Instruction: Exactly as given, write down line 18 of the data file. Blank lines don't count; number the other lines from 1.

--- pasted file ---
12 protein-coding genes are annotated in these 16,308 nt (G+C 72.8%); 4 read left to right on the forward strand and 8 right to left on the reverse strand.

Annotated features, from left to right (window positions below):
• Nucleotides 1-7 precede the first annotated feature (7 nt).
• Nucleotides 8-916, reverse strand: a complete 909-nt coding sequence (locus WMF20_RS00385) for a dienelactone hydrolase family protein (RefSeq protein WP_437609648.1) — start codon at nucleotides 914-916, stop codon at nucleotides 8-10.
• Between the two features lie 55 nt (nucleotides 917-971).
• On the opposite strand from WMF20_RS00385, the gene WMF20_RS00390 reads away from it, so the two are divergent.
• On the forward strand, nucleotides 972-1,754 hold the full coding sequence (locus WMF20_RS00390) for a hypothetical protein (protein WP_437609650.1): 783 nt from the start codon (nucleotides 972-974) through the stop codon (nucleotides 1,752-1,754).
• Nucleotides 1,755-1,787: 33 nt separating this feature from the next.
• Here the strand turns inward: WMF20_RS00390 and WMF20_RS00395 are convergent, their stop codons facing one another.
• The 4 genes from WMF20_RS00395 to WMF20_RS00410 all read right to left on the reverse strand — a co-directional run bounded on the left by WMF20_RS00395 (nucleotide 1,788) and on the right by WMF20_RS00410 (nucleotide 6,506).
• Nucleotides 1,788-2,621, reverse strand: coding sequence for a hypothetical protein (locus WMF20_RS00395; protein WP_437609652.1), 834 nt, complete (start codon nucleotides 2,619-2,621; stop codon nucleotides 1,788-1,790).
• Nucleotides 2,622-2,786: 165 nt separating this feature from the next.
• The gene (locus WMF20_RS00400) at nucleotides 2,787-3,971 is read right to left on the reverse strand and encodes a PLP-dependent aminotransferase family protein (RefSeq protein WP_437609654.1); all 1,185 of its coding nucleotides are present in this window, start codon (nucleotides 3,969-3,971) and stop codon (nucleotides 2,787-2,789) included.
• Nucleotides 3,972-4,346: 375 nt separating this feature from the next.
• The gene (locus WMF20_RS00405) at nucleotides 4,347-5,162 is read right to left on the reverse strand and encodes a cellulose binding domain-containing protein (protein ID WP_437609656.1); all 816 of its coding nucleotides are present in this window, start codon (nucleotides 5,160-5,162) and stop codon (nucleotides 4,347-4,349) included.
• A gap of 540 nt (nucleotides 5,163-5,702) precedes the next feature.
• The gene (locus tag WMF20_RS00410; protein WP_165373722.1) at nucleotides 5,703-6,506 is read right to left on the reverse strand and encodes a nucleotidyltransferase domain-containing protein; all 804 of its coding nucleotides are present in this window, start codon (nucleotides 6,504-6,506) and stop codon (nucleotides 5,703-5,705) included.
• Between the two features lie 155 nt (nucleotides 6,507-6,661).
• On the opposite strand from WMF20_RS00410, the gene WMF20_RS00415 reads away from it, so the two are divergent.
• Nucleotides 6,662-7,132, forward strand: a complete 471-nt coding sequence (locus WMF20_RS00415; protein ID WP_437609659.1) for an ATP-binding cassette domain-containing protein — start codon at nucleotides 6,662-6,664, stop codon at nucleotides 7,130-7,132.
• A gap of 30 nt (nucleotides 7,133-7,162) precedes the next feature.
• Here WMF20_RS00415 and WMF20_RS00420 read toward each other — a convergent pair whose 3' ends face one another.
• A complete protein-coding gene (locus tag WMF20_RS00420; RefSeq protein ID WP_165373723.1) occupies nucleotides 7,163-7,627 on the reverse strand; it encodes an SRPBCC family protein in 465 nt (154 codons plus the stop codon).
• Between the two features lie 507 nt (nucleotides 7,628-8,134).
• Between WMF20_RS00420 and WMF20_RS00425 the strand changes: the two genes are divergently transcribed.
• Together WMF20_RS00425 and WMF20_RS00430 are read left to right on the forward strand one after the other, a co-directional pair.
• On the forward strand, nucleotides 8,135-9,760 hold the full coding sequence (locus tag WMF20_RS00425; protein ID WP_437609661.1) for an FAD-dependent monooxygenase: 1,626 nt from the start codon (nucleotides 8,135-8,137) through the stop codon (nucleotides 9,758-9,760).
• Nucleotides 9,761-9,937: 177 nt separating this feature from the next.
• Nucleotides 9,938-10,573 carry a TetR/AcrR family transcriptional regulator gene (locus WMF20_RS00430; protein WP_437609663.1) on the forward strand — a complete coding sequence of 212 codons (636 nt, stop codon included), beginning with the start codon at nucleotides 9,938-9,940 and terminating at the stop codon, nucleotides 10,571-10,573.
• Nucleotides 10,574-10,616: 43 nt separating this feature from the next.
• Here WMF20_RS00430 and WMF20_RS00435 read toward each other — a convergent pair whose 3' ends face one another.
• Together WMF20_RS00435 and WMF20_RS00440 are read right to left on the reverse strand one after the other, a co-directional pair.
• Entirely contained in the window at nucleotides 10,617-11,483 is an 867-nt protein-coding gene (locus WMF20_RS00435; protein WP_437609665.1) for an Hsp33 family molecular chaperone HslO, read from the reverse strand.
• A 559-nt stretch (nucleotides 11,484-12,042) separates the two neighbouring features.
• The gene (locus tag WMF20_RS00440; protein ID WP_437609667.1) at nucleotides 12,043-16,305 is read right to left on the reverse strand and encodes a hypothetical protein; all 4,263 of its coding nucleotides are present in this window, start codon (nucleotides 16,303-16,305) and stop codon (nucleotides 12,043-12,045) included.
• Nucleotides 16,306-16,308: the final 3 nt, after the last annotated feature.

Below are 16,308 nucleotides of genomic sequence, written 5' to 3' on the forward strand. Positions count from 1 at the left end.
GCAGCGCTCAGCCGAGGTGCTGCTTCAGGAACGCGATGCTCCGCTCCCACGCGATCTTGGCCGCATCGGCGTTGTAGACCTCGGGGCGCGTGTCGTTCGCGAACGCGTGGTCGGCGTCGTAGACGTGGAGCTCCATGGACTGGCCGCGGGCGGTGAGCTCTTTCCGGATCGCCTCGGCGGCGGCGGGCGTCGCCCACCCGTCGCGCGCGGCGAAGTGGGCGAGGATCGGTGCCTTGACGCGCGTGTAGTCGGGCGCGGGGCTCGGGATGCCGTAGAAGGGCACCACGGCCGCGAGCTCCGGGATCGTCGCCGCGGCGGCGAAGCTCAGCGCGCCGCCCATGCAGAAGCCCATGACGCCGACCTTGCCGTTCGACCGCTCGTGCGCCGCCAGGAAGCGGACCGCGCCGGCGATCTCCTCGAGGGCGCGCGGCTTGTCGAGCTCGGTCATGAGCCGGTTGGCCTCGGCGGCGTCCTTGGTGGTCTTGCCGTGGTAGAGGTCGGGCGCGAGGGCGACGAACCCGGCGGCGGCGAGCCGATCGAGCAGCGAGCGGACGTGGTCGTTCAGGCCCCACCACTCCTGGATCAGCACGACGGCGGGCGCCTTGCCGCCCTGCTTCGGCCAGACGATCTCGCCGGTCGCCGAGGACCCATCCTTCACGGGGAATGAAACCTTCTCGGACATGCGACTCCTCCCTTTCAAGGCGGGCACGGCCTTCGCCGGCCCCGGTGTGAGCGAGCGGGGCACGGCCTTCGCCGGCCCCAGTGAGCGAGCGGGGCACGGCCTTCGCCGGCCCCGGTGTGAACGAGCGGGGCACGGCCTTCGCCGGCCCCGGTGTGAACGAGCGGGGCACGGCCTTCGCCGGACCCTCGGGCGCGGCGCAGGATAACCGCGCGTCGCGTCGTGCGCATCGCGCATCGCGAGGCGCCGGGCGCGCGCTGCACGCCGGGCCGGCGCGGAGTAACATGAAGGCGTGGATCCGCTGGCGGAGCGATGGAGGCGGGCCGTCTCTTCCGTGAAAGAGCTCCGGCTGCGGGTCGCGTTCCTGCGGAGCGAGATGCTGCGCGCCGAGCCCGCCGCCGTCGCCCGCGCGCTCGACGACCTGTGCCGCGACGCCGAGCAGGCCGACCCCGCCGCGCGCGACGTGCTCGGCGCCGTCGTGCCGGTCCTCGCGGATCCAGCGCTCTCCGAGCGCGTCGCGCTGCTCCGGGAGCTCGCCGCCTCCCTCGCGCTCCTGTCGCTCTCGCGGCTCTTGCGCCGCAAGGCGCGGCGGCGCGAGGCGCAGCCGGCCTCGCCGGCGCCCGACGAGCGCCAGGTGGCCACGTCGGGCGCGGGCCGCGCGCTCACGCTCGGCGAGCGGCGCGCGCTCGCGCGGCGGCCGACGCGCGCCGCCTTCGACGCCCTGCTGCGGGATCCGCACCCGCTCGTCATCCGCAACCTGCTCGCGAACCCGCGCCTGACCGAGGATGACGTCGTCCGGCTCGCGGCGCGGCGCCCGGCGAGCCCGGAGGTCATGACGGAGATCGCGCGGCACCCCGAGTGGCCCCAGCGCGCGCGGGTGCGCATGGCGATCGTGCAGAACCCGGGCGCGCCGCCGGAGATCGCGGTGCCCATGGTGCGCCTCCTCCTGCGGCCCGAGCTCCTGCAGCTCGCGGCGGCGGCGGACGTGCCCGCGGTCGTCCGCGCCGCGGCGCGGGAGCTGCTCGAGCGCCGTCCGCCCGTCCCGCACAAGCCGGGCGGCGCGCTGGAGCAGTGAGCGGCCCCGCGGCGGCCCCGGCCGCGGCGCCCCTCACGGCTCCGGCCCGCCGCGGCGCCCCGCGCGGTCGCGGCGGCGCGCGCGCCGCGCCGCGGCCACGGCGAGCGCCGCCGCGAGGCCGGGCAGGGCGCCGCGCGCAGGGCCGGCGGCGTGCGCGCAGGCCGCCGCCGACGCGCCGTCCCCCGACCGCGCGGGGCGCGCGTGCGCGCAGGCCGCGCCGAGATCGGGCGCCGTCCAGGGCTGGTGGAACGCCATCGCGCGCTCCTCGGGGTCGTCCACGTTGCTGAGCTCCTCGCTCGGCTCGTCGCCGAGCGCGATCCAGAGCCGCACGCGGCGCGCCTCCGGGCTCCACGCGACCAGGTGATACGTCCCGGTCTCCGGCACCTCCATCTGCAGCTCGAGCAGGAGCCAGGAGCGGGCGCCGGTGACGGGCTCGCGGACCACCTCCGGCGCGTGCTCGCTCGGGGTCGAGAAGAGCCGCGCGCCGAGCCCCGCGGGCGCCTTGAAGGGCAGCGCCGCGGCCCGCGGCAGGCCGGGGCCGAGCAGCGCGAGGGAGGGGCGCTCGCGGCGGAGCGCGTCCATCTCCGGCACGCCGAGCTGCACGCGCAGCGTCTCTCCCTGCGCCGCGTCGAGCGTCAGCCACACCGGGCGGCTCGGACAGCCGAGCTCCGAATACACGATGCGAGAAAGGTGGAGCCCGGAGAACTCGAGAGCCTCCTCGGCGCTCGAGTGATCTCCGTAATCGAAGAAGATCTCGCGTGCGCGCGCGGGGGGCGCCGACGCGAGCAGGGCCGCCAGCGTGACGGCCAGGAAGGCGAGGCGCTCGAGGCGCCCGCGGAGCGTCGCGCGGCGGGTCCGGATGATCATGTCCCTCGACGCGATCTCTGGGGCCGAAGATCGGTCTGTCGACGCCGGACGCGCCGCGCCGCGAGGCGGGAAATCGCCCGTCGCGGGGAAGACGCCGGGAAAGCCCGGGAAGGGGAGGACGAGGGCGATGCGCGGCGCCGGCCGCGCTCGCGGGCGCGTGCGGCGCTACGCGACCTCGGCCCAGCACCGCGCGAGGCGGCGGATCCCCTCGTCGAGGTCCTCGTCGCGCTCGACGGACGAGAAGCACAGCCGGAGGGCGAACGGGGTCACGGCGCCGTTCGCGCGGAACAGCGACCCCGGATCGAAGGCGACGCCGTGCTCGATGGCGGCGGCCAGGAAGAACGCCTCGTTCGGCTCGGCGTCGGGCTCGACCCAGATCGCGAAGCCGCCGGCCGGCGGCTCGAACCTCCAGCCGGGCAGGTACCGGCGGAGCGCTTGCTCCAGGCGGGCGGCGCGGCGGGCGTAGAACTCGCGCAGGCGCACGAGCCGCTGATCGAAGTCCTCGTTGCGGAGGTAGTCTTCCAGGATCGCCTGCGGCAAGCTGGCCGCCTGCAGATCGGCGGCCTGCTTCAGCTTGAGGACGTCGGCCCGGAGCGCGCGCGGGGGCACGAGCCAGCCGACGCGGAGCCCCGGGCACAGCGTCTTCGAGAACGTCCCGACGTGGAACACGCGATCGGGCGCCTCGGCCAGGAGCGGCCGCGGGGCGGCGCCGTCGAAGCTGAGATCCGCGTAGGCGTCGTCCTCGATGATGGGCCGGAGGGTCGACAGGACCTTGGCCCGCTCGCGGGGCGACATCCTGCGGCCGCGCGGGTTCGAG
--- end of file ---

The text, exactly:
• Between the two features lie 155 nt (nucleotides 6,507-6,661).